Mark Streeter sums up the Mueller Report rather well, including that there was plenty of circumstantial evidence but nothing that absolutely tied the President into the Russian interference, except as a beneficiary.
He’s right, and, while there is sentiment for getting Mueller in front of Congress to testify, I’m not hearing a lot of credible calls to subpoena the President.
Clinton testified and Nixon didn’t but both were in their second terms and the relevant question is not necessarily whether the headaches would be worth it but, rather, whether anything beyond lawsuits and delay would happen before the 2020 elections.
Ditto with impeachment: Is a major show trial worth the effort, given that there is a GOP majority in the Senate and the elections will likely be here before you could work through the process?
But the impression I’m getting from social media is that release of the report has amplified conversations that were once confined to sophomore dormitories late at night, mostly among passionate people who hadn’t actually done the assigned reading.
Release of the report shouldn’t mean the conversation is over, whatever you’re hearing from conservative voices. As David Fitzsimmons puts it, Barr’s breezy dismissal of it and Trump’s triumphant announcement of what it means hasn’t convinced everyone.
And, despite Bob Gorrell‘s insistence that we don’t want to hear anymore about it, polls indicate that that is wishful thinking among the Trump loyalists and that the American public indeed does not trust the Official Gummint Analysis.
Lord knows, as John Deering notes, there are plenty of colorful eggs scattered around the White House lawn this Easter, despite the chief resident’s insistence that it’s time to stop looking.
And, as Dave Granlund points out, we now know from the report that Sarah Sanders was flat out lying to the press and, hence, to the American people.
She admitted it to the Mueller committee: She wasn’t spinning the facts. She was simply making them up. She was lying, at the behest of the President.
Part of the challenge of the Mueller report is not that there’s nothing in it but that there’s almost too much in it. And while the sophomore dorm lawyers are furious that Mueller didn’t overreach his mandate and demand impeachment, there’s plenty in there to start it up.
But there’s also so much that it’s kind of overwhelming, and, if you try to bring up every piece of the evidence therein, it’s hard not to come across simply as a Trump hater.
Robert Ariail may cast it as a sort of dead heat in which people take meaningless positions, but, once you set aside the hardcore partisans on each side, there is a substantial and substantive difference between their arguments.
And note the bartender in this cartoon because …
… if you read the report and not just the Barr gloss, it’s like that rare moment, as a kid, when you bit into a chocolate bunny and were stunned to find that, while it was, indeed, huge, it was also solid and thus a lot more candy than you thought you’d be getting.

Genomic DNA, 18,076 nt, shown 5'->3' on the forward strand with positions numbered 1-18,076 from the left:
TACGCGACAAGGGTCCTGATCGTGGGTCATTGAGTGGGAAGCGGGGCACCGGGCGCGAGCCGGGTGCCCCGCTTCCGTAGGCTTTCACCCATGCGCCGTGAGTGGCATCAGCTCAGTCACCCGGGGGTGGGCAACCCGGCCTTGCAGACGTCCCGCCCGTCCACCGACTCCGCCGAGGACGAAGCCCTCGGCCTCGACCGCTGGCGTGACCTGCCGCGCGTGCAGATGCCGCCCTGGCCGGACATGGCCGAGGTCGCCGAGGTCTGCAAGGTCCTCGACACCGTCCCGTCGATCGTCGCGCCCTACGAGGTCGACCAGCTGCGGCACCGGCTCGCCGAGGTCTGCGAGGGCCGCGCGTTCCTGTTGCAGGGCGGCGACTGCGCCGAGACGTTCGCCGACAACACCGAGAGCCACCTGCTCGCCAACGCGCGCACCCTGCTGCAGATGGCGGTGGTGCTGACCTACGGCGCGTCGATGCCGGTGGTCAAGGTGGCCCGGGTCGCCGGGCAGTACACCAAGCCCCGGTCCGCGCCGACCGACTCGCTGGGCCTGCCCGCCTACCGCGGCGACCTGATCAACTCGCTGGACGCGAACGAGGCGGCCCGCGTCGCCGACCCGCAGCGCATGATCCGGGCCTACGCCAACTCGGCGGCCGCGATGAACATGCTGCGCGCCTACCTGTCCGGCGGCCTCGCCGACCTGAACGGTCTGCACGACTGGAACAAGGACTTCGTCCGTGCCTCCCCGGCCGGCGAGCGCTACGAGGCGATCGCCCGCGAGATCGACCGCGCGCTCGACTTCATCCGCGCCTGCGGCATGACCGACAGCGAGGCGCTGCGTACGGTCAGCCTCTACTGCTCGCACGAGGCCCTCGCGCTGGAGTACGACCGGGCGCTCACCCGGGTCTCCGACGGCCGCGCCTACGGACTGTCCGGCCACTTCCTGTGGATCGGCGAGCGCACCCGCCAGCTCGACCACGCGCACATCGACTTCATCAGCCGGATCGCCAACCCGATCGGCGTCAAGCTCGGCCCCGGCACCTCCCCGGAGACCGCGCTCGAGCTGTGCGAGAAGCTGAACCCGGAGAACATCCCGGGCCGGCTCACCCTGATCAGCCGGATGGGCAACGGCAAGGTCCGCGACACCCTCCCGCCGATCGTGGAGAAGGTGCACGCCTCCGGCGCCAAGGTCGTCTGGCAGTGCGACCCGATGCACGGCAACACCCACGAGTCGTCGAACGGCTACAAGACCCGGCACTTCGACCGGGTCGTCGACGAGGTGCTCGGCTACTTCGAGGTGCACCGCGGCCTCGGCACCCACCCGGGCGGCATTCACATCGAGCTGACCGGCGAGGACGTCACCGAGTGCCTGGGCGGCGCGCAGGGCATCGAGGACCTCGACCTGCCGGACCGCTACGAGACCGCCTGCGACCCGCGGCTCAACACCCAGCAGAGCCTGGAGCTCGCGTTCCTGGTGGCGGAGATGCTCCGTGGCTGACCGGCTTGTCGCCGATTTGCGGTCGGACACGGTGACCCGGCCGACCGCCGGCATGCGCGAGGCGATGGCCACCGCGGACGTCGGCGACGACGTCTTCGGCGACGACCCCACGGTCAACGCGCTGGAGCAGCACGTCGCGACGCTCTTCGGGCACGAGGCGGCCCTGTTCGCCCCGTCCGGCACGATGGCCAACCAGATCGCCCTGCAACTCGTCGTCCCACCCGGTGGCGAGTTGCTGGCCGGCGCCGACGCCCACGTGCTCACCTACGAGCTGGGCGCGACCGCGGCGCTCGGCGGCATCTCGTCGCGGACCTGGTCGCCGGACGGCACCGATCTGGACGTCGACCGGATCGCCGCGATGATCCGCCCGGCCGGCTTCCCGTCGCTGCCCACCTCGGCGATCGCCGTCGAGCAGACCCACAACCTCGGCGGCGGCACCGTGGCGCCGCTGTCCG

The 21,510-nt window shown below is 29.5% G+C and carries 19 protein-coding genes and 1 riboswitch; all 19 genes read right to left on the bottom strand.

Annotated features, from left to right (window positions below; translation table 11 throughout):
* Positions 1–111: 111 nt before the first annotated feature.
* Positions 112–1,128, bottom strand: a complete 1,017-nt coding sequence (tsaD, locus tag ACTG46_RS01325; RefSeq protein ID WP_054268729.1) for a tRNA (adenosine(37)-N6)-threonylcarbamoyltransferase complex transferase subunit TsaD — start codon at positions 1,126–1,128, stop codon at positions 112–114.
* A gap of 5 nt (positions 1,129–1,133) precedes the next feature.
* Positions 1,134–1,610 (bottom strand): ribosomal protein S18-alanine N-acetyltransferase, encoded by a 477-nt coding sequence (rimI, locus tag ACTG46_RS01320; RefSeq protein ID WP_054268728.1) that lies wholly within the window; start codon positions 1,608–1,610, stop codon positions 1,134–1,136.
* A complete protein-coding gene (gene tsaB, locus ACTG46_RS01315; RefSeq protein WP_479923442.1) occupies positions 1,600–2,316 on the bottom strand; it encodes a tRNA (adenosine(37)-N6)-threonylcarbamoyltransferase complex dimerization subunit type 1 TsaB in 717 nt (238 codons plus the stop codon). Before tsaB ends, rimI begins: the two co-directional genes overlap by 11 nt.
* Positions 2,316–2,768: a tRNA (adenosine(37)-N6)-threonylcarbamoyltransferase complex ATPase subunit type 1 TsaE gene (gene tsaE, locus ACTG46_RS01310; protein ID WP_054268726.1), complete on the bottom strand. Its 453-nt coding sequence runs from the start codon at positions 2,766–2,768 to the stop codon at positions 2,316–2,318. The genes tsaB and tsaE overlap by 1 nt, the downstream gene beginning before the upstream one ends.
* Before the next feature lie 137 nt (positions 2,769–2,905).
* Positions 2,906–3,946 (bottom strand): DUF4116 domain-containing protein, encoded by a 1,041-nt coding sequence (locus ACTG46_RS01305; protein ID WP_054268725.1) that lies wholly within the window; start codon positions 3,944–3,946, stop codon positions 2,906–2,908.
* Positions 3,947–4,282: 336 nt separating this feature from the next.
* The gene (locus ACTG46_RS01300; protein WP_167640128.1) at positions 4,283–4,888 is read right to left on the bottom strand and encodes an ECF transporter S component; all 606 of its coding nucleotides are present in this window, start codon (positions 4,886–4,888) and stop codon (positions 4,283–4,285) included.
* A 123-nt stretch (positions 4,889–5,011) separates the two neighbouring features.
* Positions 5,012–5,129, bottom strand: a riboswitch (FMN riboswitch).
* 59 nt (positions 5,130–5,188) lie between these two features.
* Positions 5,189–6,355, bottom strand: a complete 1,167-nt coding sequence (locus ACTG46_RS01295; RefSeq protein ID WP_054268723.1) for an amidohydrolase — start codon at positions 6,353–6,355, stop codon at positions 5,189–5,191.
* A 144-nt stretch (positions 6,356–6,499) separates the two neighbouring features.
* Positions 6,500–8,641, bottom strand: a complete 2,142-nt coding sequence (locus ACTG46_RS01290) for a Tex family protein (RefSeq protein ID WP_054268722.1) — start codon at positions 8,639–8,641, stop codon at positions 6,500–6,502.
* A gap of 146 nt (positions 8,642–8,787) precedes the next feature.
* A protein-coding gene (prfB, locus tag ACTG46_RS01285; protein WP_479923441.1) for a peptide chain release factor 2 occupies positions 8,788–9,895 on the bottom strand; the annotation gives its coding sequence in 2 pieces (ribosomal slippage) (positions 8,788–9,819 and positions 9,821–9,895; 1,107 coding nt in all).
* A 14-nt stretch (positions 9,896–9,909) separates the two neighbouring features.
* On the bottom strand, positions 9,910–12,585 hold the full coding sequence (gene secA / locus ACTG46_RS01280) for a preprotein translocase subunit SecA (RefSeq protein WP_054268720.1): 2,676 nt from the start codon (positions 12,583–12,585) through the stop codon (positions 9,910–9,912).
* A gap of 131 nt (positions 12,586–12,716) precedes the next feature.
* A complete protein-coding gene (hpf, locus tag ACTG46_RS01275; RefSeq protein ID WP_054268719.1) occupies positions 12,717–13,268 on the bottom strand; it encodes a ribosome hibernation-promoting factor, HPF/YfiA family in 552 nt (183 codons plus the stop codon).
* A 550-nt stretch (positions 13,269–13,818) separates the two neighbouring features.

Walt Handelsman‘s summary of the initial response aside, it’s not at all hollow, despite what the GOP loyalists insist.
And here’s the funny part: The one thing we all thought would blow the roof off the White House, that Trump Tower meeting, did turn out to be a nothingburger, the only takeaway being that the Russians were playing Don Jr and the rest of the Trump crew as easily manipulated nincompoops.
Don Jr was gullible enough to be tricked into convening the meeting, but even he quickly saw that there was nothing of substance being offered and he walked out early.
It’s all the other stuff that adds up, and all those dormitory lawyers are going to do the one thing that clever sophomores hate the most: They’re going to have to actually sit down and do the reading.
Life is so unfair.
Though there’s this bit of consolation: People have been gasping that it’s 480 pages, but if you skip the footnotes, it’s only about 240 pages. And if you don’t count the redacted parts, you begin to lose excuses for running your mouth in class about the assigned reading you haven’t actually done.
The other consolation being that, on social media, you can keep confidently running your mouth anyway. There is no stern professor to rap on the table and demand you back it up with facts.
And on a related note, Joe Heller points out that, if Trump wants to send undocumented aliens out into the countryside, the countryside would appreciate the extra help.
It would be a whole lot easier to solve the issue of illegal aliens, instead of trying to grab them all one by one, to enforce the laws against hiring them, and I don’t know what it would cost to send people around to the various farms and orchards and slaughterhouses, not to check the workers for green cards but to check the owners for proof of compliance.
Auditors, not cops.
A few well-placed, substantial fines would focus not only those employers but their competitors.
I also know this: The chief motivator for looking the other way is knowing that your competitors are looking the other way. There is a don’t-ask-don’t-tell attitude in our food chain that is based on the premise that you can’t compete if you don’t cheat.
Meanwhile, conservative cartoonists have continued to draw cartoons showing mayors of sanctuary cities being horrified by Trump’s threat, but I have not seen one such case, and, in fact, there have been many cases of mayors saying they’d welcome the tired, the poor, the huddled masses yearning to breathe free.
Which means that those cartoons are not simply the prideful, unsubstantiated theoretical spin of those late-night sessions in the sophomore dorm but actual, verifiable lies.
That’s not patriotism. It is, in fact, pretty much the opposite.
There’s a reason the junior class is smaller than the sophomore class, but, unfortunately for us, the real world isn’t so well-regulated.